Jason Bay, Mike Lowell, and Why Hometown Discounts Are a Bad Idea
It looks like the Jason Bay era is over in Boston, thanks to him being unhappy with the Red Sox’s $60 million contract offer. So, is Bay being greedy in not simply taking Boston’s offer? Should he give the Red Sox a hometown discount? Spare me.
Joe Urbon, the left fielder’s agent, told Fox Sports’ Ken Rosenthal Saturday that the free agent was ready to “move on.” Urbon said, “We don’t agree with their evaluation of the player. Frankly, we have other offers on the table that are of greater interest to Jason.”
The New York Mets are among the teams looking into signing Bay – they reportedly offered him a $65 million contract. And Seattle and Anaheim are other possibilities.
But it makes no sense for Bay to get all gushy over Boston, if the team’s offer is the weakest. Players who wax sentimental end up paying the price – especially in Red Sox Nation.
Look at what happened to Mike Lowell, the last Boston player to take less money – and fewer years – just to stay as a Red Sox. He turned down a four-year, $50 million contract offer from the Philadelphia Phillies, and instead accepted a three-year, $37.5 million Red Sox offer. Teammate Curt Schilling praised the third baseman at the time for doing so:
“How cool is that?” Red Sox pitcher Schilling posted on his blog. “Leaving years and dollars on the table to come back here for three more years, good stuff.”
So what did Lowell get for giving up $12.5 million? Shipped out of Boston to the Texas Rangers in a trade this week, pending a physical. Nice!
This isn’t the first time in recent years that GM Theo Epstein traded a player who gave the team a hometown discount. Bronson Arroyo signed a three-year, $12 million contract with the Red Sox before the 2006 season, even though his agents advised against it. While he said he left “close to $4 million on the table,” Arroyo said the deal would give him “a little bit of security.”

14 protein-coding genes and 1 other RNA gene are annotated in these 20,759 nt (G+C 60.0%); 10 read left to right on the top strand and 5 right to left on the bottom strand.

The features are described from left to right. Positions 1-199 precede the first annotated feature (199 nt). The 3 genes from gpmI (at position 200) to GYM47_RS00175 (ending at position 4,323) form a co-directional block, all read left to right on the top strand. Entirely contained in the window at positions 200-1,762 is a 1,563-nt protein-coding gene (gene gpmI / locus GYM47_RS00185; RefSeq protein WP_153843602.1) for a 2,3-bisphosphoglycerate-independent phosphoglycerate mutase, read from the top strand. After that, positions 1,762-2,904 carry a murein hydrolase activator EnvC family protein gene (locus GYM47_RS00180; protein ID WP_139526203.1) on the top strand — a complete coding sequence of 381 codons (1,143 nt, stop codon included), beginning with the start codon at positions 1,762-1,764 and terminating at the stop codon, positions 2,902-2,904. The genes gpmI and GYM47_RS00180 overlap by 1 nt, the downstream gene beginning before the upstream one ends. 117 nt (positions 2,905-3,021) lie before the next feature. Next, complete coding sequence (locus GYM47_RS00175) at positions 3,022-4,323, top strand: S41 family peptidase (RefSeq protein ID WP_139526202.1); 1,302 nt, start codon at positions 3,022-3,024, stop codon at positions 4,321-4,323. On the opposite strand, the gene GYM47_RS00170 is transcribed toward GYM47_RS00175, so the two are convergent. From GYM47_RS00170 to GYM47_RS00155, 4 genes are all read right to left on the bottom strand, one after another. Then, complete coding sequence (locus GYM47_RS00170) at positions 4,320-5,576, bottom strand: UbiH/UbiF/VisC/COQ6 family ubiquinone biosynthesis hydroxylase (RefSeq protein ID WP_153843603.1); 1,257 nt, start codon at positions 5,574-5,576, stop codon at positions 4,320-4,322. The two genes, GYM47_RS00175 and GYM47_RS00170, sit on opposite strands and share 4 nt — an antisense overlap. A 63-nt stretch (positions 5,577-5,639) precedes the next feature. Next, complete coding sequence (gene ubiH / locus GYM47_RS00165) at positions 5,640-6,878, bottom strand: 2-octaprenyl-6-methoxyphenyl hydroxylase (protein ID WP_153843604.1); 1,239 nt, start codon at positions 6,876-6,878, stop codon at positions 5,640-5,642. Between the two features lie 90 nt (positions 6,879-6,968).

“I love playing here. I love the fans. I love the city. I want to stay here for my whole career,” he said. “I feel that’s going to beneficial for me as well as the team. Hopefully, they see it that way and don’t trade me.”
Some security. Just two months later, Arroyo was traded to the Cincinnati Reds for Wily Mo Pena. So much for him leaving that extra money on the table.
Besides Boston’s history at trading the same players who gave the team hometown discounts, the Red Sox also have a propensity to, shall we say, highlight a player’s negatives on their way out the door, like what happened with Nomar Garciaparra, Pedro Martinez, and Johnny Damon. Or like what happened with Lowell last week, as SI.com’s Jon Heyman noted:
And while Texas people were pleased to be getting a very smart guy with a nice personality in Lowell (as opposed to original target Milton Bradley), people who communicate often with the Red Sox front office painted Lowell in another light after the deal was agreed to — that of an occasionally disgruntled clubhouse guy (that’s certainly not the Lowell I remember more than a decade ago coming up with the Yankees).